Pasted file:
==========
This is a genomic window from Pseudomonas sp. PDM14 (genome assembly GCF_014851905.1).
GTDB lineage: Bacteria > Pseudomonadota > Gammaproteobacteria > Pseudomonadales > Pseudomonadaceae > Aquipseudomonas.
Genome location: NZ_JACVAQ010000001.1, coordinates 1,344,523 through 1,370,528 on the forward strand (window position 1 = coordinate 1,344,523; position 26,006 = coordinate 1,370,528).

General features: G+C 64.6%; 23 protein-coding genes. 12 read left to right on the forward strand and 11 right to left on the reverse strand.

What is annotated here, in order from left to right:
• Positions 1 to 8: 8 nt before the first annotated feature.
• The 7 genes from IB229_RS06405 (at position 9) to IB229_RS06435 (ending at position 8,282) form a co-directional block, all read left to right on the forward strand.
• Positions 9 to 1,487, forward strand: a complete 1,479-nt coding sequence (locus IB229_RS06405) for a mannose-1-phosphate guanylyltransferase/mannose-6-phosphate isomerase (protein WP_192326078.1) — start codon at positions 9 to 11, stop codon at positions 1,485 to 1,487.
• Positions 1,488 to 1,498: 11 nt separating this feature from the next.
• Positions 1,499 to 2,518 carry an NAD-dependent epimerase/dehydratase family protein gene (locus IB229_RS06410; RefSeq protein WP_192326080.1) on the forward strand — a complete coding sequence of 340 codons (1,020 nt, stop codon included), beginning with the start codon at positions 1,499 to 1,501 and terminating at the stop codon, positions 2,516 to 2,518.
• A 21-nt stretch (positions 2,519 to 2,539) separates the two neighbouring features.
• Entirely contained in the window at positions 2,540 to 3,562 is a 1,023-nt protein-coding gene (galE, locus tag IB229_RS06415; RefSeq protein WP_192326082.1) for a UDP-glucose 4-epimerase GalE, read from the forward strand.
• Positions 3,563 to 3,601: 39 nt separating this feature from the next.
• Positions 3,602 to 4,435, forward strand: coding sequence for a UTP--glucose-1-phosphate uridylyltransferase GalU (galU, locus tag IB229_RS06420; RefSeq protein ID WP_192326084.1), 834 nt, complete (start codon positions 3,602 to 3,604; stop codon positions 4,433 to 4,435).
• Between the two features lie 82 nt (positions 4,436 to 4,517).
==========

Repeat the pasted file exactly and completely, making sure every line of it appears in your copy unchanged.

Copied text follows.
This is a genomic window from Pseudomonas sp. PDM14 (genome assembly GCF_014851905.1).
GTDB lineage: Bacteria > Pseudomonadota > Gammaproteobacteria > Pseudomonadales > Pseudomonadaceae > Aquipseudomonas.
Genome location: NZ_JACVAQ010000001.1, coordinates 1,344,523 through 1,370,528 on the forward strand (window position 1 = coordinate 1,344,523; position 26,006 = coordinate 1,370,528).

General features: G+C 64.6%; 23 protein-coding genes. 12 read left to right on the forward strand and 11 right to left on the reverse strand.

What is annotated here, in order from left to right:
• Positions 1 to 8: 8 nt before the first annotated feature.
• The 7 genes from IB229_RS06405 (at position 9) to IB229_RS06435 (ending at position 8,282) form a co-directional block, all read left to right on the forward strand.
• Positions 9 to 1,487, forward strand: a complete 1,479-nt coding sequence (locus IB229_RS06405) for a mannose-1-phosphate guanylyltransferase/mannose-6-phosphate isomerase (protein WP_192326078.1) — start codon at positions 9 to 11, stop codon at positions 1,485 to 1,487.
• Positions 1,488 to 1,498: 11 nt separating this feature from the next.
• Positions 1,499 to 2,518 carry an NAD-dependent epimerase/dehydratase family protein gene (locus IB229_RS06410; RefSeq protein WP_192326080.1) on the forward strand — a complete coding sequence of 340 codons (1,020 nt, stop codon included), beginning with the start codon at positions 1,499 to 1,501 and terminating at the stop codon, positions 2,516 to 2,518.
• A 21-nt stretch (positions 2,519 to 2,539) separates the two neighbouring features.
• Entirely contained in the window at positions 2,540 to 3,562 is a 1,023-nt protein-coding gene (galE, locus tag IB229_RS06415; RefSeq protein WP_192326082.1) for a UDP-glucose 4-epimerase GalE, read from the forward strand.
• Positions 3,563 to 3,601: 39 nt separating this feature from the next.
• Positions 3,602 to 4,435, forward strand: coding sequence for a UTP--glucose-1-phosphate uridylyltransferase GalU (galU, locus tag IB229_RS06420; RefSeq protein ID WP_192326084.1), 834 nt, complete (start codon positions 3,602 to 3,604; stop codon positions 4,433 to 4,435).
• Between the two features lie 82 nt (positions 4,436 to 4,517).